Commons Concerns - KAIT-Jonesboro, AR-News, weather, sports

Commons Concerns

Common Concerns

If you are thinking about bariatric surgery and have doubts about whether it is right for you, you're not alone. It's a life-changing decision, and serious contemplation—particularly overcoming concerns and learning how to effectively cope with them—is part of the decision-making process for everyone.

Paying for Surgery

For many people, bariatric surgery is affordable because it is covered by their health insurance plan. People who do not have insurance coverage for bariatric surgery must pay for it on their own. This is called self-pay or cash-pay. Many  gastric bypass patients often consider paying for their own surgery and consider it a critical investment in theirhealth.

Whether you have health insurance or opt for self-pay, you will need to prepare detailed written documentation. From diet history to co-morbid conditions, this information will come in handy.

Working with Health Insurance

Many people find dealing with health insurance companies to be intimidating and are not sure how to even get started. If your bariatric surgeon recommends surgery, consider the following:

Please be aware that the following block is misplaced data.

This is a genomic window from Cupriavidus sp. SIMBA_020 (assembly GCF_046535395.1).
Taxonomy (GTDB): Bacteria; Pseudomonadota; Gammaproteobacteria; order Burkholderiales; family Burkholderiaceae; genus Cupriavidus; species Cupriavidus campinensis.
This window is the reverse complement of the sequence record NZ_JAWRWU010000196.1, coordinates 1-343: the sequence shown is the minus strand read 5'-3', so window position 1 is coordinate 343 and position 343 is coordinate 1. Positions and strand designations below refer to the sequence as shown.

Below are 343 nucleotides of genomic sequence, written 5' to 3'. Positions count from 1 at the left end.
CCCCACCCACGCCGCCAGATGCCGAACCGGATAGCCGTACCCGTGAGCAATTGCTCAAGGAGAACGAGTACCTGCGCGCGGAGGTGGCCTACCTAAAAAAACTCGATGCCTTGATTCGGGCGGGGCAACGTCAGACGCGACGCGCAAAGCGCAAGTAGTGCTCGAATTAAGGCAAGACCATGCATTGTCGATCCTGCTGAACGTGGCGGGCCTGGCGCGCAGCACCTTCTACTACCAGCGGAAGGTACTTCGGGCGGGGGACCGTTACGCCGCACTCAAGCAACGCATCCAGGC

– Your best resource for how to deal with your health insurance company may be your bariatric program. Many bariatric programs have patient advocates who work on your behalf with your health insurance company.

– Read your Certificate of Coverage (COC). A COC describes your insurance policy in detail, including what it covers and what it excludes.

– Write down your weight loss history. Go as far back as you can and include diets and exercise programs. If possible, pull together receipts for gym memberships and weight loss programs.

 

Work with Your Bariatric Program

Assistance is key. It is critical that you work with your bariatric program to determine the correct approach to appealing a denial. Your program is there to assist you and to help you adhere to your policy's requirements.

Tip

Write a description of how morbid obesity decreases the quality of your life. Be sure to include details such as difficulty walking, socializing, or maintaining personal hygiene. This documentation can be useful for your bariatric program and health insurance company.

For more assistance, call 870.932.4875.

How to Advocate for Coverage

Health insurance is one of the most common benefits offered by employers. Large employers often have self-funded health insurance and decide which health services and procedures are covered under their policy.